This study found a high (58.7%) prevalence of tungiasis in Wensho district, a rural setting, in southern Ethiopia. Significantly higher odds of tungiasis were found among children whose mothers were illiterate or had primary school education compared to children whose mothers had attended secondary education. Children from households owning cats also had higher odds of tungiasis infestation. Furthermore, children who never or rarely use footwear had significantly higher odds of tungiasis than children who always use footwear.
The prevalence of 58.7% found by the current study is much higher than the prevalence rate of 1.2% previously reported from a national survey in Ethiopia , 34.7% reported from Yirgacheffe district in southern Ethiopia and 1.6% reported from Brazil . The reason for the difference could be that the current study was done in a dry season when the incidence is supposed to be at its peak. On the other hand, the prevalence found by the current study is comparatively equivalent to or lower than the results reported in children of Cameroon, where the prevalence ranged from 60.5 to 70.2% , while this rate is extremely lower than the 97% prevalence reported from Northern Tanzania . Climatic, socioeconomic and cultural factors might have contributed to variations in jigger infestation rate of different epidemiological settings .
The apparently high prevalence of tungiasis found by the current study implies that tungiasis is a huge problem with important public health ramifications among children in Wensho. The inflammation in the part of the body where the jigger flea burrows is often unbearable and disturbing. Consequently, people are forced to try to get rid of the flea from the body using needle, thorn or other sharp materials. Yet, such materials are often not sterile and may be shared among people and serve as a way of transmitting blood-borne infections such as hepatitis B and C and human immunodeficiency virus (HIV) . The lesion may also be complicated by bacterial superinfection; even tetanus may be causally linked to tungiasis in areas with low immunization coverage [12, 18]. Tungiasis entails chronic sequelae such as chronic pain, disfigurement and mutilation of the feet and impaired mobility . Thus, it adversely affects quality of life  and household economy . It also negatively affects the school attendance and performance of children [11, 18].
In the current study, the prevalence of tungiasis did not differ by gender. Prevalence between the sexes may differ from community to community. Differences in the prevalence of tungiasis between males and females reported in various studies in Africa were not statistically significant [6, 16, 17]. However, a study in Cameroon has demonstrated tungiasis to be more prevalent among males than among females .
With regard to actions taken when infested, majority of respondents reported mechanical removal using needle or thorns. This finding is consistent with findings from northeast Brazil and Nigeria [8, 19]. This may imply an attempt to evacuate the jigger flea with locally available materials. However, such materials are often not sterile and may be shared among people and hence may cause bacterial superinfection and serve as a way of transmission of blood-borne infection . This may necessitate the provision of health education to at-risk communities regarding how to manage tungiasis.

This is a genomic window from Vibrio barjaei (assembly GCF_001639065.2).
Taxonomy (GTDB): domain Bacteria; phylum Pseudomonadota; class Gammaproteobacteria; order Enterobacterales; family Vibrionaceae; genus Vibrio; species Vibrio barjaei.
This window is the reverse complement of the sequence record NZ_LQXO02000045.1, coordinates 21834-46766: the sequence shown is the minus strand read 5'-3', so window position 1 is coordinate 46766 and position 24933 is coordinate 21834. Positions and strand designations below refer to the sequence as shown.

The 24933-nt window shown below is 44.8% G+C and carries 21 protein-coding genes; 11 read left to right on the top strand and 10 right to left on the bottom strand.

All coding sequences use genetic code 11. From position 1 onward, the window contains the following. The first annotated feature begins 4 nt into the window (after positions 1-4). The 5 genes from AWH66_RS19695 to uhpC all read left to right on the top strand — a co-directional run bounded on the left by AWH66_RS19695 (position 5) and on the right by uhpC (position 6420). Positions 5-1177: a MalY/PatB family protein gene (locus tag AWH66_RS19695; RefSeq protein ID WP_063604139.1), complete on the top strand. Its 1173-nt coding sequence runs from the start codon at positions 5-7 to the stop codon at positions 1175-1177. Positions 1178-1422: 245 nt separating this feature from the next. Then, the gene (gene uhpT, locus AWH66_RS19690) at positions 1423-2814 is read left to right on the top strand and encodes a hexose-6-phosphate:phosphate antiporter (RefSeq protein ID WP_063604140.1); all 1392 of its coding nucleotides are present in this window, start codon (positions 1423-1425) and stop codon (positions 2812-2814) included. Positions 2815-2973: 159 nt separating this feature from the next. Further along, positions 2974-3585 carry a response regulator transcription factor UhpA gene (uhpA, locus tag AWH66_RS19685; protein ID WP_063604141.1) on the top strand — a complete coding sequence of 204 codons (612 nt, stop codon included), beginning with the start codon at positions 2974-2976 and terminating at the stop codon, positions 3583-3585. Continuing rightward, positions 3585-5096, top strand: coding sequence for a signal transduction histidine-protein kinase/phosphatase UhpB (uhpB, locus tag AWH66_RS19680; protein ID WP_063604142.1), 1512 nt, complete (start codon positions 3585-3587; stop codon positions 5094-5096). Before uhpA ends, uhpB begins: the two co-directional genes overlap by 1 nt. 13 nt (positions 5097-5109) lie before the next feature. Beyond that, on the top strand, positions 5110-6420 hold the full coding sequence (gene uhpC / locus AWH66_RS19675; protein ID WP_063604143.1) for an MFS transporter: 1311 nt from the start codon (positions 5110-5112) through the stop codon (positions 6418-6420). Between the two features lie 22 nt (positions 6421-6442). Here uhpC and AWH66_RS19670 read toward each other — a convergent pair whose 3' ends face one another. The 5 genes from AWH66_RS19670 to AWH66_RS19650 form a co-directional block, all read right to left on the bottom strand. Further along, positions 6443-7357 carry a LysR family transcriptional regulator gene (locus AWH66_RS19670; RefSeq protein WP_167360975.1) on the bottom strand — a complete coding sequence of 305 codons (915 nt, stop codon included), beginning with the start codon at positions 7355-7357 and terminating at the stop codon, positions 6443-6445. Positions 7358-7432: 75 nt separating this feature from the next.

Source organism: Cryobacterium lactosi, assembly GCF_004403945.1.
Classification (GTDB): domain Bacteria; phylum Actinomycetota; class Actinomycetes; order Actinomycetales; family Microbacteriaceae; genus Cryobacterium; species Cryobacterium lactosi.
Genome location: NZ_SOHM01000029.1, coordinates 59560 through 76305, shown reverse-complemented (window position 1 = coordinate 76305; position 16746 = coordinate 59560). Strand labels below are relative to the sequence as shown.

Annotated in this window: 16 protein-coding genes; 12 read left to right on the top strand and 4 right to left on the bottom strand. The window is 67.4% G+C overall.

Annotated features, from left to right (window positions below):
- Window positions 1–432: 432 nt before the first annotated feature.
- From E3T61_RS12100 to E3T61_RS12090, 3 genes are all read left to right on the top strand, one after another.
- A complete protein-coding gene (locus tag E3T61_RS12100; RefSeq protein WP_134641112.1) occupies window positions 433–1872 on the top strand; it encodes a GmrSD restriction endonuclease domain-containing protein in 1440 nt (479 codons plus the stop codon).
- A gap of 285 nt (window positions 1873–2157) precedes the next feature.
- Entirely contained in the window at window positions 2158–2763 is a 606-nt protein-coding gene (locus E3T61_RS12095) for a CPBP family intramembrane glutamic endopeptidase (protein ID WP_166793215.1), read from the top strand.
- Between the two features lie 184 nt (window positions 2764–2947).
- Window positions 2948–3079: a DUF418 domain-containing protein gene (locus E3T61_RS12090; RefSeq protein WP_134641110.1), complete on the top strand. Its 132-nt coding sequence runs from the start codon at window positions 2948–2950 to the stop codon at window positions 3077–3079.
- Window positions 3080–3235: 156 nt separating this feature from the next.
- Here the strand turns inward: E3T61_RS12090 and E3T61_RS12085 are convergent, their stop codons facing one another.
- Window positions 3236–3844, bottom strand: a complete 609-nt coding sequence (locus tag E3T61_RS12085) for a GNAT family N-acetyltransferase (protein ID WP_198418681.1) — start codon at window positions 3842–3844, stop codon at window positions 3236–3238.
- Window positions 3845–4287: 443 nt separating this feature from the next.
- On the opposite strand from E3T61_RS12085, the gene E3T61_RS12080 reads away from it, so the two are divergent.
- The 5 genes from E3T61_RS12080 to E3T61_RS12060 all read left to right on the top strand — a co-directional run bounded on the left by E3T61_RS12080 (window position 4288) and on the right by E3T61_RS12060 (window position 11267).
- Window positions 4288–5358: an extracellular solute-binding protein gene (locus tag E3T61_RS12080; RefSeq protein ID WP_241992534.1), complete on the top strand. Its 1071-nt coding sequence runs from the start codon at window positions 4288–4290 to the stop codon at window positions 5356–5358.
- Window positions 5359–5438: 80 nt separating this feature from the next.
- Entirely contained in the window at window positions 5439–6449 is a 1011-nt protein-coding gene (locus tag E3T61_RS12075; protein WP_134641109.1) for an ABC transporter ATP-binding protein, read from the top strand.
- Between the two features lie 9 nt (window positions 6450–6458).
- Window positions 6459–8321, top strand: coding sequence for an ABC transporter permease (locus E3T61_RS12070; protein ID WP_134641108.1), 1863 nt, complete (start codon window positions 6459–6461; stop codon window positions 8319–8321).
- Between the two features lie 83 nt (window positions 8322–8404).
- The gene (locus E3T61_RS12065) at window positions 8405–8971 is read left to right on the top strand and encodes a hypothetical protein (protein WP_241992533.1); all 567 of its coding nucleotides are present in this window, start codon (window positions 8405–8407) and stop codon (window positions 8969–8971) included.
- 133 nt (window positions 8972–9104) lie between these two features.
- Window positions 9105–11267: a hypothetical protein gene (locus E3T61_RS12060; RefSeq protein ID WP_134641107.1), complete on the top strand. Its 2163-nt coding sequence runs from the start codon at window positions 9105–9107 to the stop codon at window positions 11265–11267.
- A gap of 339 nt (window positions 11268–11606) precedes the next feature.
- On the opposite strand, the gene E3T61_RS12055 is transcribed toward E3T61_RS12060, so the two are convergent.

In most (about 97%) of the children, the lesions were localized on the feet. This is in agreement with results of studies carried out in a rural population of Northwest Cameroon, Lagos State of Nigeria and northeast Brazil [3, 15, 20]. This might be explained by the fact that the jigger flea is a poor jumper so that most lesions or embedments are confined to the feet instead of ectopic sites .
Low level of education of the mother was found to be an important predictor of jigger flea infestation of children. A low educational level, and particularly illiteracy, has been shown to be associated with tungiasis infestation in a previous study as well . This may be related to the low economic status of uneducated or less educated mothers whereby they are unable to fulfill necessities such as shoes for their children.
Domestic animal reservoirs such as pigs, dogs and cats have been frequently identified as important for human tungiasis . Studies done in Nigeria and Kenya have reported domestic reservoir animals to be risk factors for occurrence of tungiasis in a community [1, 6, 22]. The present study showed that the ownership of cats by families was associated with tungiasis infestation. On the other hand, studies in north Brazil and Nigeria have respectively shown that ownership of dogs  and pigs  are significantly associated with tungiasis. These findings correspond with the thought that in the tropics the human and domestic cycles closely overlap .
Failure to wear shoes when walking in soil infested with fleas is the foremost attributing factor for contracting tungiasis. Regular wearing of proper footwear may help in preventing or slowing down the progression of many neglected tropical diseases (NTDs) including tungiasis [6, 24, 25]. In line with this, lack of consistent use of footwear emerged to be a very significant factor associated with occurrence of tungiasis in our study.
The results of the present study should be interpreted considering its limitation. The study kebeles included in the present study were selected purposively for their accessibility. Hence, our sample of children may not be representative of all the children in Wensho district. Kebeles that were not easily accessible may have higher risk of tungiasis. Therefore, their exclusion might have resulted in underestimation of the prevalence of tungiasis.